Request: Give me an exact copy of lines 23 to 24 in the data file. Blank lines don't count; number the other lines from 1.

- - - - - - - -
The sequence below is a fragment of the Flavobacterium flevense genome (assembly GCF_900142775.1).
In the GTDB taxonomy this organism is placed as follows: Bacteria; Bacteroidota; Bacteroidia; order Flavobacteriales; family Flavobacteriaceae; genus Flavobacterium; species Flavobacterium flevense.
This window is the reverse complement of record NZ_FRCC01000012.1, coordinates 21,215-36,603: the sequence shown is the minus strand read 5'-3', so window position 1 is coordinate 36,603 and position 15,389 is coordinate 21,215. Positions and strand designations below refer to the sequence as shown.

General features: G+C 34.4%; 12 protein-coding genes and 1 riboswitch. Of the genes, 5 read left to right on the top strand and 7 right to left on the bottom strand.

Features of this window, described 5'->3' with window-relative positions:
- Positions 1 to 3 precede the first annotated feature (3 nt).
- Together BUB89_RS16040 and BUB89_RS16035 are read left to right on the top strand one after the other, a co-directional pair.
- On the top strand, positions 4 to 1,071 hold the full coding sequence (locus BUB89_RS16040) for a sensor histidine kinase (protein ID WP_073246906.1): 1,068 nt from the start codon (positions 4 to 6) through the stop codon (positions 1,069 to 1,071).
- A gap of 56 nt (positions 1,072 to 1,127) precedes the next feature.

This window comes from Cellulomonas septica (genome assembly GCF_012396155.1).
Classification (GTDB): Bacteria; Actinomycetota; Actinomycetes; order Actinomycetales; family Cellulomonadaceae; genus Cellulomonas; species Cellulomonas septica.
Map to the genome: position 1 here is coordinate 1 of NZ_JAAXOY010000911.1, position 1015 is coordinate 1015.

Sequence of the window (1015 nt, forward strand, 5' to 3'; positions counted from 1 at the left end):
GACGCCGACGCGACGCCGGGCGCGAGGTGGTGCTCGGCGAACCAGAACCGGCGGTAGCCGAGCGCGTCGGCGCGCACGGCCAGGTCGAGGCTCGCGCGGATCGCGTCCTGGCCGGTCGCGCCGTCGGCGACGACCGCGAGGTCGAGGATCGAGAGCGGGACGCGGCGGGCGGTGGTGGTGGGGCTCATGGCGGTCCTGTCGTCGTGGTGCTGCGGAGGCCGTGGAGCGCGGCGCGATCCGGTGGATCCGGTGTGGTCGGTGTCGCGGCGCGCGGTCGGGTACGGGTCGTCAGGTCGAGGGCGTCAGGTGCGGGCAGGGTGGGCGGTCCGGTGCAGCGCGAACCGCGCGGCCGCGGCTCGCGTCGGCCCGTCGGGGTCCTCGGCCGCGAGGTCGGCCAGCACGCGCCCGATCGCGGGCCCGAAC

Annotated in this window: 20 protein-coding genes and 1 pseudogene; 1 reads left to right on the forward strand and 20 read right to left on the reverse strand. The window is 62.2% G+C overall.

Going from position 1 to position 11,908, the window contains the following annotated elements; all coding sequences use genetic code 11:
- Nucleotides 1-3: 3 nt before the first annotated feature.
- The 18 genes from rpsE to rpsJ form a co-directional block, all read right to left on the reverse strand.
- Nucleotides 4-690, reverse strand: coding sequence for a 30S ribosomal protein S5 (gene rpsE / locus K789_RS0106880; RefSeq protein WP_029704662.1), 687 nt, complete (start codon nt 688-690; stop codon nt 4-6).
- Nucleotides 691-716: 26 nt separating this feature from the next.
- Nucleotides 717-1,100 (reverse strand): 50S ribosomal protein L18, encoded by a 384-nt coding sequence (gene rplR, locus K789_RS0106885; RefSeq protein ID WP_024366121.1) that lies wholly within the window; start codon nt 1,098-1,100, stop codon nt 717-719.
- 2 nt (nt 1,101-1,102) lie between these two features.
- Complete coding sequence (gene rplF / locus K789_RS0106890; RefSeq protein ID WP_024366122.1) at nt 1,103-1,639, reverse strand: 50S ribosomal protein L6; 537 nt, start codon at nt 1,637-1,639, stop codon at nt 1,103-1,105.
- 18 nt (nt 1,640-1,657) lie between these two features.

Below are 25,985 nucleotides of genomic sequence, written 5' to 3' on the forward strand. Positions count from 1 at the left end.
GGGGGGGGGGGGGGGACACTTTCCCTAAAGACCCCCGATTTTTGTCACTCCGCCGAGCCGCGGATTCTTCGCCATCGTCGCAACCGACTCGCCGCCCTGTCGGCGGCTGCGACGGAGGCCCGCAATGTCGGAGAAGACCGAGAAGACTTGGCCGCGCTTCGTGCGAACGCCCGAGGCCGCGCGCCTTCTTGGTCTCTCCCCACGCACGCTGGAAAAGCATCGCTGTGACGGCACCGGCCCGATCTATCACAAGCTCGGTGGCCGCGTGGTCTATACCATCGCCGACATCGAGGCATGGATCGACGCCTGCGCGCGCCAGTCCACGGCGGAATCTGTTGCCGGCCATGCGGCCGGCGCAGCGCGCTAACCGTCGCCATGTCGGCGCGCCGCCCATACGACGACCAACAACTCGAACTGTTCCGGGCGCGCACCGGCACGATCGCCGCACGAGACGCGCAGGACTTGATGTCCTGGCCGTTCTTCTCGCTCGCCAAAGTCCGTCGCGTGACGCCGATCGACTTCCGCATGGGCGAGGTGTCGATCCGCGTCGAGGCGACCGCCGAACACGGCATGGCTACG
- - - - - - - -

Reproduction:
- Complete coding sequence (gene rplF / locus K789_RS0106890; RefSeq protein ID WP_024366122.1) at nt 1,103-1,639, reverse strand: 50S ribosomal protein L6; 537 nt, start codon at nt 1,637-1,639, stop codon at nt 1,103-1,105.
- 18 nt (nt 1,640-1,657) lie between these two features.